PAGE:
I’ve been happily asked by the Open Data Institute to curate their Creative Labs, as part of their excellent annual Summit, taking place in that London tomorrow, Tues 3rd Nov 2015. I took the name “creative labs” to heart, and invited around twenty lovely artists, researchers and otherwise confused people, all taking a wide-eyed approach to technology, to come along and do activities outside of any top-down structure. People taking part:
- Julie Freeman
- Joanne Armitage
- Shelly Knotts
- Gemma Latham
- Robin Hunter
- Matthew Yee-King
- Chris Kiefer
- Alice Eldridge
- Sarah Angliss
- Benedict Phillips
- Glenn Boulter
- Dave Lynch
- Karen Gaskill
- Jon Harrison
- Kasia Molga
- The Space/WIRED Creative Fellows
- Nick Rothwell
- Mike Worboys
- Andrew Wilson
- Tom Mudd
If you’re at the summit come and check it out.. It’ll be running from 11am until 4pm. There’ll be headphone performances running through the day, showcasing live coding and other forms of strange technological music performance, as well as mini-installations, hands-on activities, and people trying out new ideas, looking for feedback.. Some of it will be open data driven, and it’ll all be in the wider spirit of open exploration.
This is connected with other alternative hack events as part of the Inhabiting the Hack project.
Here’s the outcome of my LX-80 meddling, a performance curated by James Mooney as part of his Sounds Heard weekend. The printer performs a piece by Hugh Davies at the start, and I do my live coding bit at the end:
Here’s my first go at live coding the Epson LX-80, in preparation for the Hugh Davies concert in Leeds on 17th October. I’m just sending characters to print, and changing the print speed.. Already getting some interesting timbres out. It’s in sync with the rest of my Tidal stuff, although gets a bit behind towards the end when I send it too much data.. It catches up in the end.
Reminds me of seeing the awesome Treewave at the runme/dorkbot citycamp in 2004:
Just back from an inspiring few days in Barrow at Digital Media Labs.
Among other things I had a fun couple of improv sessions with Shelly, in order to see whether Gemma could see differences in brain activity (via EEG) between solo and collaborative live coding. Here’s one of them:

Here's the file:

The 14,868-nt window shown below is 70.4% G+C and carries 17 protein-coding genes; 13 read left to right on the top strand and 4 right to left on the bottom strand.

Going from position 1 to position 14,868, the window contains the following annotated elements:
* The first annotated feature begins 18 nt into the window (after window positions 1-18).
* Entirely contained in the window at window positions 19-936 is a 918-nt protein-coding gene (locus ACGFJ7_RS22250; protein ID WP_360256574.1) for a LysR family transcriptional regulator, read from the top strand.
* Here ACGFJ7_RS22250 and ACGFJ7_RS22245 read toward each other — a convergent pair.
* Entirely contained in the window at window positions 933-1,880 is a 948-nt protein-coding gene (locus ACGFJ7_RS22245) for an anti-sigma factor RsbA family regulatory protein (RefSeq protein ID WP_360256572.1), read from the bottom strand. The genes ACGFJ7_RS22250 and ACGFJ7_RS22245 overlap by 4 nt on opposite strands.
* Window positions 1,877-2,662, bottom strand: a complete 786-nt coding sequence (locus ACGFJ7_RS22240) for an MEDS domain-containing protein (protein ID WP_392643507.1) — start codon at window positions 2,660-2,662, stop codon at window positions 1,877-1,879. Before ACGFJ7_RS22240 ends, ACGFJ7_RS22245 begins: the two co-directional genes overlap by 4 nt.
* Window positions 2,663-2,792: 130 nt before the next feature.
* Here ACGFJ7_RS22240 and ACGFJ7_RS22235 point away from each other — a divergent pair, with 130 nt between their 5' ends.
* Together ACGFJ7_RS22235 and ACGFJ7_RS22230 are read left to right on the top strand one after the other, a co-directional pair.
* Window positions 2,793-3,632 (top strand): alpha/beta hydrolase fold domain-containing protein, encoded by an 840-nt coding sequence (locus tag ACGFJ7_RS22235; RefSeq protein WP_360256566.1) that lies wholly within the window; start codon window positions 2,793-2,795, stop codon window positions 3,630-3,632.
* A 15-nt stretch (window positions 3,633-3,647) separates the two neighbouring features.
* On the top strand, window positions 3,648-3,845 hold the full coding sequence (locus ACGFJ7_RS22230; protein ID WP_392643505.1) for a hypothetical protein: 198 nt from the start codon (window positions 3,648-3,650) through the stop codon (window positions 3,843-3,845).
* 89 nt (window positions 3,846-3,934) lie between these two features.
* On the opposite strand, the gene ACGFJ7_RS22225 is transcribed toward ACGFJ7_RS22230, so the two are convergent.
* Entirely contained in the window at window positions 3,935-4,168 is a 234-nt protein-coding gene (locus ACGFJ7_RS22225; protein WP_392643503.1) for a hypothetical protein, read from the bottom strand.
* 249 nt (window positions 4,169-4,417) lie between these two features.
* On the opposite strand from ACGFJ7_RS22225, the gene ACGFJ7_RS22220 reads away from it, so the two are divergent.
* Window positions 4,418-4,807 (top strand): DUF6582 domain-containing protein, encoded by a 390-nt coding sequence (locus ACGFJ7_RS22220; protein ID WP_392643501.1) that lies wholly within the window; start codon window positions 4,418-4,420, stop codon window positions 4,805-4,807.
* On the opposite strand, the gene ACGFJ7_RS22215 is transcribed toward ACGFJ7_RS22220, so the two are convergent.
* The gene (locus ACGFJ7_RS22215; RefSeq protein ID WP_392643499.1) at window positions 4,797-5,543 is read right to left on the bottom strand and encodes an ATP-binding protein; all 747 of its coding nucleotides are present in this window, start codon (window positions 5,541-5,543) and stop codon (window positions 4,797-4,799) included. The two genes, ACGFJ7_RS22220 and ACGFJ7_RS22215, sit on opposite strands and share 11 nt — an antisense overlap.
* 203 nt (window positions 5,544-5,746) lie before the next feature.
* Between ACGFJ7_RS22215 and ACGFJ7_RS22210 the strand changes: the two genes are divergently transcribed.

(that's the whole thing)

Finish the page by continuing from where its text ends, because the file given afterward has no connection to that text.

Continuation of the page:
When I got back home I did this stream, the start inspired by a strange noise that cropped up halfway through the above..
I’ve been running the inhabiting the hack project with Helen Thornham, Edgar Gómez Cruz and a range of arts practitioners and organisations, exploring alternative hackathons. Above is a photo of a group drawing exercise from the “Uncanny Valley” retreat in Burbage Valley with Lovebytes, and below is a video from the “Wrekshop” with Paul Granjon at Access Space. More to come!
Here’s a recording of a screencast sent to the IBC hackfest in Amsterdam as part of a TOPLAP extravaganza.
I gave the inaugural BSA Award Lecture for Digital Innovation at the British Science Festival in Bradford earlier this week. It’s a special honour because the award is given in the name of Daphne Oram, happily her niece came to the lecture, who told me she painted on the Oramics machine when she visited her Aunt. I was in too much of a pre-talk fluster to write down her name, sadly.
The talk itself was called “Live coding: creating languages for making music”. It wasn’t recorded, but here’s a nice interview which I think captures most of what I was trying to say very well.
- Attention to detail – that only hand made generative music can allow (code allows you to go deeper into creative structures)
- Realtime output and compositional control – we hate to wait (it is inconceivable to expect non-realtime systems to exhibit signs of life)
- Construct and explore new sonic environments with echoes from our own. (art reflects human narrative, code reflects human activity)
- Open process, open minds – we have nothing to hide (code is unambiguous, it can never hide behind obscurity. We seek to abolish obscurity in the arts)
- Only use software applications written by ourselves – software dictates output, we dictate software (authorship cannot be granted to those who have not authored!)
It seems people still aren’t getting tired of the word ‘algorave’, now looking forward to
- xCoAx 2015, in Glasgow. The third edition of this conference which really plugged a gap in my world.. I went to the first edition in Bergamo which was excellent, the very well conceived call for participation drew a wide range of thinkers and makers together. I couldn’t make the second one but am happy to be presenting a paper about live coding collaboration, and performing at the algorave with some greats.
- Then much of the live coding field descending on Yorkshire for an Algorave in Sheffield and a three day conference in Leeds that I have the pleasure of organising as part of an excellent team.
- Then thankfully things slow down for the summer, but looking forward to spending some time in Vancouver and playing the ISEA Algorave there together with fine algorave veterans both human and computational.
- Then to Tilburg with Yee-King for the huge Incubate festival, which includes a little Algorave. It’ll be good to see Leafcutter do his first ‘official’ algorave, although he’s been bringing algorithms to actual raves for quite some time. Stalwarts Sam and Norah will also be there. It’ll be techno.
I’ve also got a load of collaborative alternative hackathons planned, including one at the ODI summit, as well as a public lecture to be announced very soon..